Between the beautiful weather year around and the diversified landscapes spread out across the country, what better reason to invest in Costa Rica? There are beach properties close to the turtles and fishing ports, and there are properties in the rainforest, which are surrounded by monkeys and sloths. You have the choice to pick where you want to invest in Costa Rica. Also, after an investor invests over $200,000 they are granted temporary residency. Then they would wait three years and could opt for permanent residency or citizenship.

For any real estate questions pertaining to properties in Costa Rica, don’t hesitate to reach out to me, as I would be happy to assist you through out this journey! ☺

Guide to Importing a Car and Other Household Items into Costa Rica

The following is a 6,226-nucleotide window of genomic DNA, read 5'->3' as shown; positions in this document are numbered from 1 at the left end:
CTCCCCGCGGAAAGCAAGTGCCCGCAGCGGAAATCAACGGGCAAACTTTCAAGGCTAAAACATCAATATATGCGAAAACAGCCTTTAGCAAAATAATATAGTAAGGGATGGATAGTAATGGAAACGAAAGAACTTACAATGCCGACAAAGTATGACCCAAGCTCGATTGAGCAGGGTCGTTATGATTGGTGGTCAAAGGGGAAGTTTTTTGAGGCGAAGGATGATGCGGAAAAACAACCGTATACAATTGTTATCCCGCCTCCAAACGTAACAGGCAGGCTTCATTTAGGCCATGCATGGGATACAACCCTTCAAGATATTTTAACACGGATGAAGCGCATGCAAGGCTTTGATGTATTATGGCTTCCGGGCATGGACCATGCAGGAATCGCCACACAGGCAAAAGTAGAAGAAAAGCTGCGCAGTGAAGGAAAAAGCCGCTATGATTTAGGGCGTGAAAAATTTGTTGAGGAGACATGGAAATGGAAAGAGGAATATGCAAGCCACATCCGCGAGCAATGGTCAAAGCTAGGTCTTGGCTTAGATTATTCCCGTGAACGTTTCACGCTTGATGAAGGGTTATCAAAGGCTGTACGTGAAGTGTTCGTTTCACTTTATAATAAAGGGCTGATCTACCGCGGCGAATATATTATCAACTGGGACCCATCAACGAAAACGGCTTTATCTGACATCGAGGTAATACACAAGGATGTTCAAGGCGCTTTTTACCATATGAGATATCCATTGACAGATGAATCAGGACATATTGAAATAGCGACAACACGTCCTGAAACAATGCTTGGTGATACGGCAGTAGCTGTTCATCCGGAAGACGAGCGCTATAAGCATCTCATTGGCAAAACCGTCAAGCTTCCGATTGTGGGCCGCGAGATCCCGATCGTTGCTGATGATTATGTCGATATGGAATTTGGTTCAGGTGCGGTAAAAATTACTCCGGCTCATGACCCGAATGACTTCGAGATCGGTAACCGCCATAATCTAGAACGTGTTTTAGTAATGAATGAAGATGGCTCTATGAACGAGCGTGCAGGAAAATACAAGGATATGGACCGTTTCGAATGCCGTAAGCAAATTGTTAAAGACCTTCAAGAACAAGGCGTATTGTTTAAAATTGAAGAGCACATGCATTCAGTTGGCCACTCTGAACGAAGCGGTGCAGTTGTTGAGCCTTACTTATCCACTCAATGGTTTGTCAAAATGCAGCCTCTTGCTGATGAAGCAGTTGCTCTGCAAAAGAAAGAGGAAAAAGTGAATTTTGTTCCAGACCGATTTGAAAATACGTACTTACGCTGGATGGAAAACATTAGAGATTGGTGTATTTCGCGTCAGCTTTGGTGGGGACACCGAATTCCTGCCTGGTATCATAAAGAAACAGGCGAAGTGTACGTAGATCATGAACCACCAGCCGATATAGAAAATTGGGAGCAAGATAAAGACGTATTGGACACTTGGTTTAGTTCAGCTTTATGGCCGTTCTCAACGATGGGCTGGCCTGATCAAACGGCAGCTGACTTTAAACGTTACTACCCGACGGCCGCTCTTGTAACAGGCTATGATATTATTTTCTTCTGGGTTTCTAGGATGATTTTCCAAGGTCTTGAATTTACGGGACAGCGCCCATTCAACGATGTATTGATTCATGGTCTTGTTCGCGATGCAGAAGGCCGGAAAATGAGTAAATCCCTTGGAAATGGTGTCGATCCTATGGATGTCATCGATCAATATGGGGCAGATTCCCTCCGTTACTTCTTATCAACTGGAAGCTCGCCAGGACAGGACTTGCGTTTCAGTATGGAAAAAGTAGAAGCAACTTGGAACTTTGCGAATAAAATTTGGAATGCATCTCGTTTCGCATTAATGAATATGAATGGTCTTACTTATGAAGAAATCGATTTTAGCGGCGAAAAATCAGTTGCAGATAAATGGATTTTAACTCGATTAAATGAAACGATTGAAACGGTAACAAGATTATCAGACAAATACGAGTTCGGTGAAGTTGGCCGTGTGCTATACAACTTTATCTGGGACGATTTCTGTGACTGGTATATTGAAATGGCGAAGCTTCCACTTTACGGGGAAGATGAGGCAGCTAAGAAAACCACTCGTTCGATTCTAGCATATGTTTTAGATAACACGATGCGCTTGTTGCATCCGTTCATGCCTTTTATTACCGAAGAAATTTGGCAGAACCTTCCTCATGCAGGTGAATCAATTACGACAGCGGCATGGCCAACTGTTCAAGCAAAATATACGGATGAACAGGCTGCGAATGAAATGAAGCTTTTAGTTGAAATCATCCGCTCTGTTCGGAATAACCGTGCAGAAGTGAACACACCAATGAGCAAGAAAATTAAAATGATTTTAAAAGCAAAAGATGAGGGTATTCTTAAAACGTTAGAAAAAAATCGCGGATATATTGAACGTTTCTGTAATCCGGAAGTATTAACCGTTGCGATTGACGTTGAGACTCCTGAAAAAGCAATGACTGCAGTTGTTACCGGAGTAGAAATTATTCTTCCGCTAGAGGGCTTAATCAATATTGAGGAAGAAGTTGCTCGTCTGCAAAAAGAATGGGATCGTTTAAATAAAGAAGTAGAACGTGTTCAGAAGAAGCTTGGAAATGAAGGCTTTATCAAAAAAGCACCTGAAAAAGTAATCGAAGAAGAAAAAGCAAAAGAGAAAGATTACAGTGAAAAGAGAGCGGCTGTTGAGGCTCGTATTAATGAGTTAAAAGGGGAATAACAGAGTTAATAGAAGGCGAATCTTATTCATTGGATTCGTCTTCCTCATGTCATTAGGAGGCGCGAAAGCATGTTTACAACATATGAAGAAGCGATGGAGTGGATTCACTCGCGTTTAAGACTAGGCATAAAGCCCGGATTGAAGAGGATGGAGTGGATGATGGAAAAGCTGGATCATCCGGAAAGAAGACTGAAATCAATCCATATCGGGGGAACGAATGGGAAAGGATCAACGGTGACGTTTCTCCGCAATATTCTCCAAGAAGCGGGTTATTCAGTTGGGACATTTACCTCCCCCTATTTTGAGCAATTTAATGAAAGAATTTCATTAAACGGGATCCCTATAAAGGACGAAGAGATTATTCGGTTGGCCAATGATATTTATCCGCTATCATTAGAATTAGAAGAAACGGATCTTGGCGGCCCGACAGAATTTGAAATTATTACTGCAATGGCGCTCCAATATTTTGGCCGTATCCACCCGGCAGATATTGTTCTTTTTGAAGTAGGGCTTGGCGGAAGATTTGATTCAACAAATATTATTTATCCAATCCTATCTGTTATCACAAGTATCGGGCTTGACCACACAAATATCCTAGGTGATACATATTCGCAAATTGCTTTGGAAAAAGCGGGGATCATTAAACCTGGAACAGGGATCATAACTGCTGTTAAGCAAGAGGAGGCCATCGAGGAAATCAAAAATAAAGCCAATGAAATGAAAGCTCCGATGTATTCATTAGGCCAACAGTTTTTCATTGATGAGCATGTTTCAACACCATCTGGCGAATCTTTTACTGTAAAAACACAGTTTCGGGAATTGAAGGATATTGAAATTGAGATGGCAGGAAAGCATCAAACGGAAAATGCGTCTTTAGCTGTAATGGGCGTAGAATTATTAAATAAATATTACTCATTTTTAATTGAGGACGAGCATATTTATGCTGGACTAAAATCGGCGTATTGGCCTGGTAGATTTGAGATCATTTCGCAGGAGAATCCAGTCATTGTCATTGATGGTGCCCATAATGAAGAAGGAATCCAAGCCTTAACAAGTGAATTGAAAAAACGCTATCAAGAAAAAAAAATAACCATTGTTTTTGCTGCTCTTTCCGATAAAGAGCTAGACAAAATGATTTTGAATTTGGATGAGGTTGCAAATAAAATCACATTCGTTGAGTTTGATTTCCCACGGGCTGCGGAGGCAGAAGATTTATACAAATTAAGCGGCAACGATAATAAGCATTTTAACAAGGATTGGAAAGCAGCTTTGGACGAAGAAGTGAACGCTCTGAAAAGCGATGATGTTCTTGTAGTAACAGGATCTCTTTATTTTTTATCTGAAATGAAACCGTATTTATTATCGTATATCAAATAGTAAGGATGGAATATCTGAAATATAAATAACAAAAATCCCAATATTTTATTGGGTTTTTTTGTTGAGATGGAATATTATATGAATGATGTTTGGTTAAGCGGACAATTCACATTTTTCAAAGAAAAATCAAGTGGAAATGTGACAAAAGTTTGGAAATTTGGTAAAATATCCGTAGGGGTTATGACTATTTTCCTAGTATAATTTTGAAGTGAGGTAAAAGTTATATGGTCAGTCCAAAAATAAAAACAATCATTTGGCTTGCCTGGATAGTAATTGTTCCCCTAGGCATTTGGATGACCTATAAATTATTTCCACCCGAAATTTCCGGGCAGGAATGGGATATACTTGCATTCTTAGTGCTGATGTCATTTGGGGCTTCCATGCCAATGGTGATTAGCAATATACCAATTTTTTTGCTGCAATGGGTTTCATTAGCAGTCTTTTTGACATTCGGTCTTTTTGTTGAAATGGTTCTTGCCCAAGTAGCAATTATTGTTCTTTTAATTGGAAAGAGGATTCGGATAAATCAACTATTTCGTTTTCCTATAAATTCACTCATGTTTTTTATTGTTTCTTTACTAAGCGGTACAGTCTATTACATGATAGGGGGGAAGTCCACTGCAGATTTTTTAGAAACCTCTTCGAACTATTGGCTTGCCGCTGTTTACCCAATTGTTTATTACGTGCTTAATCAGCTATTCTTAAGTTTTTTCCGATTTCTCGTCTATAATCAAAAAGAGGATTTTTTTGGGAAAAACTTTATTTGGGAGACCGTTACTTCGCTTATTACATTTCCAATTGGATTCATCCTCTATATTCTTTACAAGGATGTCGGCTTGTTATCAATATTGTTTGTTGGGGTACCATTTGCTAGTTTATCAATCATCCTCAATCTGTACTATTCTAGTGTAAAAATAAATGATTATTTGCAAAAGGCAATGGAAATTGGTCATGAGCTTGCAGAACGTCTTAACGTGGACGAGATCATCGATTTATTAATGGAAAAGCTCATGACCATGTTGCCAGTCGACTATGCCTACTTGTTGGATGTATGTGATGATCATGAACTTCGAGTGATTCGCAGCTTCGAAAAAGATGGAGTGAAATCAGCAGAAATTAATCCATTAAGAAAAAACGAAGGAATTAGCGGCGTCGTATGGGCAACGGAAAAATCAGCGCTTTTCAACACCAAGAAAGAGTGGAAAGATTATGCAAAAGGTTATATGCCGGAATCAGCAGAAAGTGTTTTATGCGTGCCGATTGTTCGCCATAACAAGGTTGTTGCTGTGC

Guide to Importing a Car and Other Household Items into Costa Rica – Written by Jason Mueller

frog

It’s understandable why anyone would want to move to Costa Rica. The country has a majestic landscape, exciting outdoor activities, low cost of living, favorable foreigner/expatriate policies and ample working opportunities. Costa Rica is however known for high import duties. Living in Costa Rica as a foreigner is easy. Moving is the main hurdle especially if you want to move with your car and personal belongings such as household items. To move seamlessly, there are several things you must know/understand.

Laws and regulations
Costa Rica’s Customs Law has several articles relating to the importation of used goods/items. Duty varies depending on several factors i.e. when and how you import the goods. Here’s an important criteria to consider.